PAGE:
Written by Sarah Yoon
Unlike many aspiring novelists, Kelly Thompson’s journey as a writer hasn’t been shrouded in anonymity. As she stated in Part 1, “You simply cannot expect people to find you on their own, it’s just not how it works.” Instead of waiting for an audience to find her, Kelly won them over with creativity and dedication as she found her own niche online and launched her dreams with Kickstarter.
Why did you choose to Kickstart The Girl Who Would Be King? How did you spread the word and build your audience?
I think I mostly answered this above. I loved TGWWBK and was unwilling to either trunk the book when traditional publishing said it was too violent and “not YA enough” and I was also not willing to make the kind of changes they wanted to make it fit those boxes. So I decided to self publish and fortunately for me, Kickstarter was becoming a pretty big deal. I thought with my existing platform and an audience that had a nice comics/superhero crossover, it might give me a shot with a superhero prose novel. I was fortunate also to have some very talented people offer to donate rewards—like art commissions and writing critiques. It takes a village and all that! Spreading the word was mostly through my existing audience on twitter and blogs/sites that I write for, as well as the connected colleagues and friends who spread the word through their own social media. Additionally a few high profile sites wrote small pieces about the book and I did some podcasts and things like that. And all the time I kept doing my own blogging, hoping that one more person seeing my name might lead to one more interested backer.
How did you determine the amount you needed to raise for publication?
Poorly! I tried to be as smart as possible about building cushion into the budget, but having never done it before (Kickstarter or publishing in general) I was a bit of a babe in the woods. My primary mistake, beyond underestimating (and undercharging) for shipping, was just getting greedy about what I thought we could do for the project. I had all this great art I wanted to use on swag and for the book, and the potential for cover artist Stephanie Hans to do even more illustrations, and I just WANTED IT. I wanted it for my backers and for me, so we could have this incredible one of a kind book. And so I really stretched the budget to try to make it work but the reality was simply more expensive – kind of the equivalent of jamming a square peg in a round hole.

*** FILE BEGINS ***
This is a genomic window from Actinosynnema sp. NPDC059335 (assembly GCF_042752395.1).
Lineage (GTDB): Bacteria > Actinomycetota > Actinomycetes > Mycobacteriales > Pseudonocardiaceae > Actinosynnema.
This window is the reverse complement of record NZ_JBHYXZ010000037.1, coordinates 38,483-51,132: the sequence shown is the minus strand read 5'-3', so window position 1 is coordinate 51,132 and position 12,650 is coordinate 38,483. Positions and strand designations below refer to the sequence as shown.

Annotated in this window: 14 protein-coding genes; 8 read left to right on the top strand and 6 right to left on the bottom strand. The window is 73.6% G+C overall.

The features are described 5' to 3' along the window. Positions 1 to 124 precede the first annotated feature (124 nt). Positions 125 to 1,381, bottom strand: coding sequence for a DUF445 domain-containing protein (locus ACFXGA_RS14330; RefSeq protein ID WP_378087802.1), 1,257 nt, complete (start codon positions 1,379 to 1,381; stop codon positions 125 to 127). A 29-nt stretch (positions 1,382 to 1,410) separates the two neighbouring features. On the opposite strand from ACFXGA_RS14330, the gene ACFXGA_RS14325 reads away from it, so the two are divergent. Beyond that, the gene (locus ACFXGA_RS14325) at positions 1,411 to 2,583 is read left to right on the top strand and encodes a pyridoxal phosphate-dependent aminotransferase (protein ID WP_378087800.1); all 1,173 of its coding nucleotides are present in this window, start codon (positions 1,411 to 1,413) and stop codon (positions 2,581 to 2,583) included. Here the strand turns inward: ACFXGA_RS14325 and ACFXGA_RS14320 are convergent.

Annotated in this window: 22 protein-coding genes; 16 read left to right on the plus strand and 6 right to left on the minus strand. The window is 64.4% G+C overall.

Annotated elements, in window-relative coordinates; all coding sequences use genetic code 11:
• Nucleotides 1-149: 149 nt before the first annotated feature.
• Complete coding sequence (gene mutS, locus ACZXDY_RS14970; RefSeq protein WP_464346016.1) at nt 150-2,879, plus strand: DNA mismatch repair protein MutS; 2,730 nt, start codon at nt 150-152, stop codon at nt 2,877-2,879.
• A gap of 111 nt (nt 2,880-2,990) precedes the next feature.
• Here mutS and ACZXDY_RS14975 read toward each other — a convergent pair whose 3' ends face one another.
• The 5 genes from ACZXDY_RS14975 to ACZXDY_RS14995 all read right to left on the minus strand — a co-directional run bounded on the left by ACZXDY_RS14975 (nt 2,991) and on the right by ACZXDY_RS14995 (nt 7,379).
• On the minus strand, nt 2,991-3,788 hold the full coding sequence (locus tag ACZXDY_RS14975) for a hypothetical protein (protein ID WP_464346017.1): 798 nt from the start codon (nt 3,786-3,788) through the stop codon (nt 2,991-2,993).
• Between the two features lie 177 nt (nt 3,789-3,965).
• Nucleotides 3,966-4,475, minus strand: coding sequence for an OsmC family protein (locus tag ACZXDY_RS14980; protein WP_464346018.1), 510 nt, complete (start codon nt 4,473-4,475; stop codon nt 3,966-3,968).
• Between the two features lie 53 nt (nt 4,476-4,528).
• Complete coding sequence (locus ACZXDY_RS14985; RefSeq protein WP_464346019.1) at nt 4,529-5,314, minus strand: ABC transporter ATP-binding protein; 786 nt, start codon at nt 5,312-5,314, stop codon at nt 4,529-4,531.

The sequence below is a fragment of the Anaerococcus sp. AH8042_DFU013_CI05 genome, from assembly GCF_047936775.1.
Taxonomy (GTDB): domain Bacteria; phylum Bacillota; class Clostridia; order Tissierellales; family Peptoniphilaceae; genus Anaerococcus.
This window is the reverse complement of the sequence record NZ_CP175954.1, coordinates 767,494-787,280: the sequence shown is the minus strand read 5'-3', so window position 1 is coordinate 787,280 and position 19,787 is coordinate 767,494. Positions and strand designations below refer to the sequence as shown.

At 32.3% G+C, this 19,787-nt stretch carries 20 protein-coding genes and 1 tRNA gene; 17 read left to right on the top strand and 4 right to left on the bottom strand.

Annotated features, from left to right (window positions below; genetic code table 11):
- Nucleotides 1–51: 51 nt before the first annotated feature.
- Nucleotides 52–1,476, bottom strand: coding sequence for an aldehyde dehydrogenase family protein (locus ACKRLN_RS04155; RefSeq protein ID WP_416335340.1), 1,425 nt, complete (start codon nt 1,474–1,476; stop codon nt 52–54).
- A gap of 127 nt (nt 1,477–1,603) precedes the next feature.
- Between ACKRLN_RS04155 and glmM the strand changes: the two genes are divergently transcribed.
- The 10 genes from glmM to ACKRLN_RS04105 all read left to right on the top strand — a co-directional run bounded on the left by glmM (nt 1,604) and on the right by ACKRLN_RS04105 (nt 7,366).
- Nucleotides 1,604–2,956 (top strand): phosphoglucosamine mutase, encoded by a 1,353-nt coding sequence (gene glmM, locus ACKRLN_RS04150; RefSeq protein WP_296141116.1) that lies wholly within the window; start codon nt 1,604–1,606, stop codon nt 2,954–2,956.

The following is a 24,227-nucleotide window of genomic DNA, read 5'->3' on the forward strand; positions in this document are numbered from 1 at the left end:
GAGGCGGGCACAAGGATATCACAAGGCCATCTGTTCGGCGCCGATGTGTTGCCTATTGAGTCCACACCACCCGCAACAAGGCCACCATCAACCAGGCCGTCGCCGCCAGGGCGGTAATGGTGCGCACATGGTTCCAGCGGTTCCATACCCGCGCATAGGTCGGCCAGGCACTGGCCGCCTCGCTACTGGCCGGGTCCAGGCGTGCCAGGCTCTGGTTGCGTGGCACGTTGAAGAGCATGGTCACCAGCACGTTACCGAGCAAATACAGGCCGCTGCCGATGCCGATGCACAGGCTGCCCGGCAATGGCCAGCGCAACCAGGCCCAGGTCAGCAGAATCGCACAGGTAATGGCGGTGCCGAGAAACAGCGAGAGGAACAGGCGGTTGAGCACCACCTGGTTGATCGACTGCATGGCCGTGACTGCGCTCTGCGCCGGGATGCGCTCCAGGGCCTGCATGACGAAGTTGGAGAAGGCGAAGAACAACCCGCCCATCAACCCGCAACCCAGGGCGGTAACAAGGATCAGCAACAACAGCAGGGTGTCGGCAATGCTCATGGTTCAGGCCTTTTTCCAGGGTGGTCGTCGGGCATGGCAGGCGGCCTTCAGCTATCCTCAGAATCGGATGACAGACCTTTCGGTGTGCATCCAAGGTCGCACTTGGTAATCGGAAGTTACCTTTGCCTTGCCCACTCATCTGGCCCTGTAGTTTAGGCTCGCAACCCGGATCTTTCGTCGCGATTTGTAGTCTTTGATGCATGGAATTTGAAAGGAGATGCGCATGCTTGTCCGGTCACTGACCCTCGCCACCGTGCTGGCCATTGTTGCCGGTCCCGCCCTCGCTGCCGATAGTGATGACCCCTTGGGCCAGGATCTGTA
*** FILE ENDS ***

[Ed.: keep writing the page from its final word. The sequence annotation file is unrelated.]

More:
One of your columns (Kickstarter Campaign vs. Kickstarter Reality) explains the difficulty of the shipping and budgeting involved in the process; has the publication and promotion been easier with Storykiller?
Well, I’ve been much more careful with the costs all around, especially the shipping. I hope I’ve learned all my lessons from the first campaign when it comes to too much swag and general over-reaching, but I’m sure I will make some exciting all-new mistakes too. Promotion initially was much easier as I had a mailing list three or four times the size of last time, a twitter following nearly three times the size, and I was now a proven commodity on Kickstarter and an author with a well-reviewed book. My existing audience came out in huge force right away (which was awesome) and we funded very quickly. But now that leaves me scratching my head about how to find a new audience for the next three weeks. They’re out there…I just have to find them!
Do you have any advice for other authors out there trying to get published?
I think one bit of advice I would give is not to rush it. Everyone is in a hurry to get to the finish line, but that’s not a great way to publish, it’s how mistakes get made. You don’t have to wait as long as I did, but I can’t tell you how many times I’ve been thankful that self-publishing wasn’t as common/respectable and Kickstarter didn’t exist when I was younger. How tempting it would have been to try to fund and/or publish some dreck that I was excited to have finished and thought was awesome but had not bothered to workshop, or have professionally edited, or with a terrible amateur cover, and more. At the age of twenty-four if self-publishing and Kickstarter had been around. I’m sure the Kickstarter for twenty-four year old Kelly would have failed as I had no platform at that time, but I still could have self-published and man would I regret that today.
One of the best bits of advice my first agent gave me—well worn though it may be—was that you only get a first time to make that first impression. There’s only one “first novel,” so you should take it extremely seriously. That doesn’t mean you can’t self-publish it; TGWWBK is my first novel and I couldn’t be happier with how it turned out—well, as a writer you always want to make changes—but I mean that the experience, the response, the success. It was all more than I could have hoped for and I’m glad in the end I did it that way. But had I tried to publish it (or some other novel) at twenty-five, there wouldn’t be enough regret it the world. Again, you don’t have to do things as slowly as I do, but if something is worth doing, it’s worth doing right. And there’s a way to do self-publishing right and there’s a way to do it wrong. There are many examples of both, so tread carefully.
What are your goals for your writing career?
I want to write ALL THE THINGS. I do have massive writing aspirations—I want to continue writing novels of course—Storykiller is the first book in an intended series, and the sequel to TGWWBK (tentatively titled The God Slayer) is still in the works, but I also have a graphic novel coming out from Dark Horse Comics at some point in the not too distant future, and I have designs on both TV and Film like most writers that want to make a living as a writer. I’d also love to do a graphic novel adaptation of TGWWBK one day down the line. So, yeah, there’s a whole lot I can’t wait to do and hope I will get the opportunity to do.